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Author Topic: Questions for blahblahblah  (Read 1035 times)
Linda
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« on: June 05, 2019, 06:59:19 am »

Last week, someone registered on the forum as “blahblahblah” and contacted me via private messaging. They apparently wanted me to summarize their points and post their thoughts because they did not wand to “engage” on the forum.

After a bit of back and forth, they ended their last message by saying I need not respond because they were going to delete their account. It appears as if that has been done. So, I am writing in the hopes that “blahblahblah” (Arrested Development fan, perhaps?)  will see this and help bring clarity to their last message.

First off, we had discussed the severance offer made to the van Dykes and I mentioned that Suzanne was never an employee of ECC or GCM. I mentioned how odd it was for someone who was never an employee of a company to receive a severance package because “severance packages” are paid to employees.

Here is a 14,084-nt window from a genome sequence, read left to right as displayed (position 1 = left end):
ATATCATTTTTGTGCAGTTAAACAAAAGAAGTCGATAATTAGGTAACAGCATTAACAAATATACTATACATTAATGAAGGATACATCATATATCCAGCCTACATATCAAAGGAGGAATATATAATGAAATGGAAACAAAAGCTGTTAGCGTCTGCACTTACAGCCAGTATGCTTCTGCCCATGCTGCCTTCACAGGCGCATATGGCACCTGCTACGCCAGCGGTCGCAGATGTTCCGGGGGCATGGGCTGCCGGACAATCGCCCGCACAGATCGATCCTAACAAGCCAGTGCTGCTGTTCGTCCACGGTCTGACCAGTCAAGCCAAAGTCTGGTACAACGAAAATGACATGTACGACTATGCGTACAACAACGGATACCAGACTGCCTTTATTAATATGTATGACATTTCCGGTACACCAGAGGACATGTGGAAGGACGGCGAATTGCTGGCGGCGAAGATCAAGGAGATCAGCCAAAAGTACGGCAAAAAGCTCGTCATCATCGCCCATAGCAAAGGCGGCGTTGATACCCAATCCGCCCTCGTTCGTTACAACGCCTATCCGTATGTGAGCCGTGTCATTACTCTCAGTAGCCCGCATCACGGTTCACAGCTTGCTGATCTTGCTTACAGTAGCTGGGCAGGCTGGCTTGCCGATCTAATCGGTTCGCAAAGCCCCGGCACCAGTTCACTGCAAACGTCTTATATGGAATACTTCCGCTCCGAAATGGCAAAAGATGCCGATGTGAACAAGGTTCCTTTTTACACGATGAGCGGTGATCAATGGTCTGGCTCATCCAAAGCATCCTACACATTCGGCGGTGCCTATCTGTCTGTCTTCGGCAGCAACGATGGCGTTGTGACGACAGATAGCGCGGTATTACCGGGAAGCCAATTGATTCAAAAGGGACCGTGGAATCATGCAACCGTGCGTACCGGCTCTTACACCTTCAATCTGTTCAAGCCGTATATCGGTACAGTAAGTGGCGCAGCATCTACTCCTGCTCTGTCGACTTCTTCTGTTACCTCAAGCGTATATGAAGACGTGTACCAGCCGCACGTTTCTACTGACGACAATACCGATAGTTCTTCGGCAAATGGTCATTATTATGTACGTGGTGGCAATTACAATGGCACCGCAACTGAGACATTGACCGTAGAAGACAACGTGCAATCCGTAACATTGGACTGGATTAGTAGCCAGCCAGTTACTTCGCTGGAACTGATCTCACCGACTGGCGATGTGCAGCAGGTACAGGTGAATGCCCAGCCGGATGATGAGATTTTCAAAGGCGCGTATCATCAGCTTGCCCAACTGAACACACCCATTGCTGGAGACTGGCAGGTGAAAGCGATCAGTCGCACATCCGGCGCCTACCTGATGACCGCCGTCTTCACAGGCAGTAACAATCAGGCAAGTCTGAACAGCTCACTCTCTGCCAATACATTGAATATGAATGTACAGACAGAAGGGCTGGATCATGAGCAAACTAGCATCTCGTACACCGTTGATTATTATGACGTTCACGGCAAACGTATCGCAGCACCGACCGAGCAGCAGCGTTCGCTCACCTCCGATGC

In response to this, blahblahblah said that other pastors who had been given a severance from ECC also had their wives sign a non-disparaging clause and that one pastor was asked to have his adult children sign.

My questions for blahblahblah are: How many “other pastors” have been given severance packages from ECC? Were the members of the congregation who funded these severance packages aware of them? Who authorized this outlay of cash? The pastors? The BoT? Why would a non-employee wife be asked to sign anything related to her husband’s employment? Why would adult children be asked to sign? The bigger question is why would a church try to control the speech of former employees and their families?

Regarding the discussion of the John Meyer investigation, I pointed out that JM drew his conclusions without having any contact with any of the women making the accusations. At first, blah stated that JM (and MD) did not know who these women were. That is blatantly false since at least three names were publicly available. Suzanne. Natalie. Loey. All these women could have been contacted via social media or this forum or by asking a few people for contact information.

After I pointed this out, blah said that the reason JM did not contact Suzanne was because he did not know her character and even if he met with her, he could not believe her because he did not know her or her life so he could not believe anything she said. If that is how it works, why should I believe you, blah? Smiley  I don’t know you. Or, your character.

Finally, blah, you are troubled that Suzanne is not gloating on social media. My response: Why would any person gloat about this? It is a tragedy on so many levels.
« Last Edit: June 05, 2019, 07:01:22 am by Linda » Logged